In my twenties, if me and my sister – all black hair, green eyes and olive skin – went out for drink, we’d spend half the night defending our full-blooded sisterhood to the lads who, after getting the brush off, thought it was hilarious to make a “sorry love, but your dad’s the postman” joke. Or ten. Just. Drop. It. Already.
Then there was the time that I’d just started dating my now husband and we caught a train up to Cambridge to see a concert. On the way home a drunk white guy in the seat opposite started trying to talk to me, loudly, about “paki’s taking over”, about “dirty, filthy immigrants” sending the country “down the drain”. He kept badgering me for approval, calling me “love”, treating me as his racial and ideological kith and kin.
Every word felt like a dagger, because no one spoke up. I felt the weight and shame of inadvertently being able to hide behind the white skin that he’d viewed as an open invitation. My face felt like it was burning. I wanted to cry and felt under a very particular kind of personal pressure. Exposed.
I felt responsible for challenging that man, that for some reason, it was more my duty than anyone else’s to speak up. Maybe it was? I still don’t know. I still look back on my silence then and feel like the worst kind of Judas and fraud because I hid myself and let someone abuse my heritage to my face. The only positive was my future (white) husband didn’t. The grip of his hand over mine was iron and maybe outwardly he looked like he was wasting his time on a drunk idiot, but really he wasn’t. Really my husband to be was talking to me, not him, because he understood that what had happened went right to the heart of my identity, my weaknesses and my self-doubt. He told me many years later that he realised how much he loved me right then.
But I was afraid so I said nothing. And then, in a recurring theme, I felt bad. But secretly of course…
A few years later I was working in London for a large recruitment company and our team had sent a CV shortlist over to a world famous retailer owned by (ironically as it turns out) a world famous ‘Man Who Isn’t White’ (I’ll leave it at that). One of the CVs was of an Indian man, an excellent managerial candidate who was more than qualified. The HR Manager at the client side dutifully shuffled emails for us, forwarding our shortlist to the Hiring Manager who fired back this response;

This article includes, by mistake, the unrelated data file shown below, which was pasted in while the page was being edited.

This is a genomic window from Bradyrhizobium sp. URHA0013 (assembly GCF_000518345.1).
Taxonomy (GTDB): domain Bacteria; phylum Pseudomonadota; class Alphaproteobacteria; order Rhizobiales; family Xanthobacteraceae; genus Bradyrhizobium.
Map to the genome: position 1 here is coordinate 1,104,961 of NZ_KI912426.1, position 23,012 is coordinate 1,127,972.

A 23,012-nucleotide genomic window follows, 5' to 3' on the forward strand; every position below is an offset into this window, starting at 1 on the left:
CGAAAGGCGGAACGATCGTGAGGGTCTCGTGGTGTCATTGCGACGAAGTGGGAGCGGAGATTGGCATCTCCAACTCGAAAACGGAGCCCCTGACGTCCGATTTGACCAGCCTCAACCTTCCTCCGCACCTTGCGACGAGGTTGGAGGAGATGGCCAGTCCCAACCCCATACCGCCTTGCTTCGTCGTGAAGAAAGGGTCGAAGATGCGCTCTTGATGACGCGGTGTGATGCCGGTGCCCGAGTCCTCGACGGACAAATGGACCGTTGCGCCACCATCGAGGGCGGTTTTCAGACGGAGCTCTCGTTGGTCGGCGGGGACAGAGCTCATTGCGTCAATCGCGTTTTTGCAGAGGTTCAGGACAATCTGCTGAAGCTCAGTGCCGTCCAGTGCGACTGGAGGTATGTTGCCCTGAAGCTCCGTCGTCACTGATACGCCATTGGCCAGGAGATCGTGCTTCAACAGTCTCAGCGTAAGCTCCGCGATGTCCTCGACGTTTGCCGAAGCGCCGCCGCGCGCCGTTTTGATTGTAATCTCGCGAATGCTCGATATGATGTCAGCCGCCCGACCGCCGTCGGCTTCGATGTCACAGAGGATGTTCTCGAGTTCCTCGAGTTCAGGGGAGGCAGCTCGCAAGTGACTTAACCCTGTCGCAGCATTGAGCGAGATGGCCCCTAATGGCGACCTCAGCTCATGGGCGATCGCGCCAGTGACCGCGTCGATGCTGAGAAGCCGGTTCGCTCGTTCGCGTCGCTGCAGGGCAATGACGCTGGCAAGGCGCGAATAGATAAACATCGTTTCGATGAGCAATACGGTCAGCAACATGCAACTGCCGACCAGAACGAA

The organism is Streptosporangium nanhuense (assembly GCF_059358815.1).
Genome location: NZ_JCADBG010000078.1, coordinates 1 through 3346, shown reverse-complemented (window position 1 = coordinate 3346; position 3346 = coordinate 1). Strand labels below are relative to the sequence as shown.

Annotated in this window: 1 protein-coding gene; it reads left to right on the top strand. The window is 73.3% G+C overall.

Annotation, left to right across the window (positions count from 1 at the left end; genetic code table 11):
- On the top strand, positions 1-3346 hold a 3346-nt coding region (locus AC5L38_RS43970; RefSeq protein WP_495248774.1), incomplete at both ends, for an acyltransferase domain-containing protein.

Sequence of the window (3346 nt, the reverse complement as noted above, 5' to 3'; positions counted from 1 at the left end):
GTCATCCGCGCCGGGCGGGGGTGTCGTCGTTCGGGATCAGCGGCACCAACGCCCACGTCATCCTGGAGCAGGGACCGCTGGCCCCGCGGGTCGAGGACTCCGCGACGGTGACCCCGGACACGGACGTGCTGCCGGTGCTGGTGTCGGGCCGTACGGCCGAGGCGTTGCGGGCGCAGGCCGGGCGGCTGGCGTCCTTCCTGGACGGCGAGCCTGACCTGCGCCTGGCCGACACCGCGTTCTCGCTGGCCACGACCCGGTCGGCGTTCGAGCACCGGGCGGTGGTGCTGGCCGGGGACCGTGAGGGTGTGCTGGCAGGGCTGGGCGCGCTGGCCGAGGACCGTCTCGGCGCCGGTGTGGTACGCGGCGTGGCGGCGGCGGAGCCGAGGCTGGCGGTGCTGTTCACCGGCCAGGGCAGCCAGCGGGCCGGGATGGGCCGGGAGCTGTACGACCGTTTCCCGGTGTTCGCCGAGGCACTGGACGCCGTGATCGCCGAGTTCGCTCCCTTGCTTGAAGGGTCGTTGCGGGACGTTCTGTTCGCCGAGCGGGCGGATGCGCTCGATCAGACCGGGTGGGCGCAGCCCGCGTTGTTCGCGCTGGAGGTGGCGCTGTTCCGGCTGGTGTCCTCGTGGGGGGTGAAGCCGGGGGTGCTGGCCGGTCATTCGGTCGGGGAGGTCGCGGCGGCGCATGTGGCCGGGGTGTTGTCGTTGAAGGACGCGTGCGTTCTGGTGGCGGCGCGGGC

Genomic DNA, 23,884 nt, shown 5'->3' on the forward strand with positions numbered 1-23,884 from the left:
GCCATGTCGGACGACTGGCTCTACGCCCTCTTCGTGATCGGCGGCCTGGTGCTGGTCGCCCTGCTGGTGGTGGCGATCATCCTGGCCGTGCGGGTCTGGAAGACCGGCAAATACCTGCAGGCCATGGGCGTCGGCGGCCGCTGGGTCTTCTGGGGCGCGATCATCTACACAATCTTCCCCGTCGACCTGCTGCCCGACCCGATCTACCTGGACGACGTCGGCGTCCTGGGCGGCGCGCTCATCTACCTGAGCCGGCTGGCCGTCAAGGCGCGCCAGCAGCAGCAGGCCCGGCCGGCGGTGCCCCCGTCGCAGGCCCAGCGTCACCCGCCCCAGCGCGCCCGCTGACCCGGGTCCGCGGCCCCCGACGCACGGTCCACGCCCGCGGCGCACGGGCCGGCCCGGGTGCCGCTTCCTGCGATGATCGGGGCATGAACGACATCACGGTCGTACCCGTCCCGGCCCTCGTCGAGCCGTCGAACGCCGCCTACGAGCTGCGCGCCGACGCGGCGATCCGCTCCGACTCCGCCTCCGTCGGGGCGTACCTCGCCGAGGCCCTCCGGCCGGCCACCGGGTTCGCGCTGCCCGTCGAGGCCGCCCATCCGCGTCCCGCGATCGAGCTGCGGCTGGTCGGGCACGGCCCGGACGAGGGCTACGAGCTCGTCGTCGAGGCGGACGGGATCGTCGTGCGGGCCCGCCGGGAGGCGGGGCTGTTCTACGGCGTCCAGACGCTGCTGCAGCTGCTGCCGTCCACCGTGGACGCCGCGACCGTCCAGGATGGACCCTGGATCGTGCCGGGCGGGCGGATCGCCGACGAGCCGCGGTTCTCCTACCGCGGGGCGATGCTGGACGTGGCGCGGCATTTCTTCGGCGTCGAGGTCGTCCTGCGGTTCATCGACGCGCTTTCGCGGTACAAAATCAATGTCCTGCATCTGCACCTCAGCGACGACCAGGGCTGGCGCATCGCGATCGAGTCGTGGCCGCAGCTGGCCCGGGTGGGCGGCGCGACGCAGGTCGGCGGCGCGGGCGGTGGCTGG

[English Name #1] – yes
[English Name #2] – yes
[Indian Name #1] – Mr Curry Popadom – No
The HR Manager forwarded it straight to our team without reading it properly, clearly then realised and had a coronary, and immediately followed it up with three very blunt requests by email that we immediately delete it from our server or ‘jeopardise the client relationship’.
I showed my boss.
Unwilling to ‘jeopardise the relationship’ she asked me to ‘stop over reacting’ and ‘take a deep breath’ in the way only the truly condescending and ignorant can. Ignorant because she couldn’t imagine how it might feel to see it written in black and white (excuse the pun) that having a brown face or foreign name can invite such naked discrimination. Can put the skids on your career. Can leave you unfairly unemployed. Even if you were born here. She didn’t have to then wonder if jobs she’d never been selected for interview for were down to nothing more than the ethnicity her name implied.
But I did.
Because where I had been able to hide behind the colour of my skin, and hair and eyes, I couldn’t hide behind my Asian name.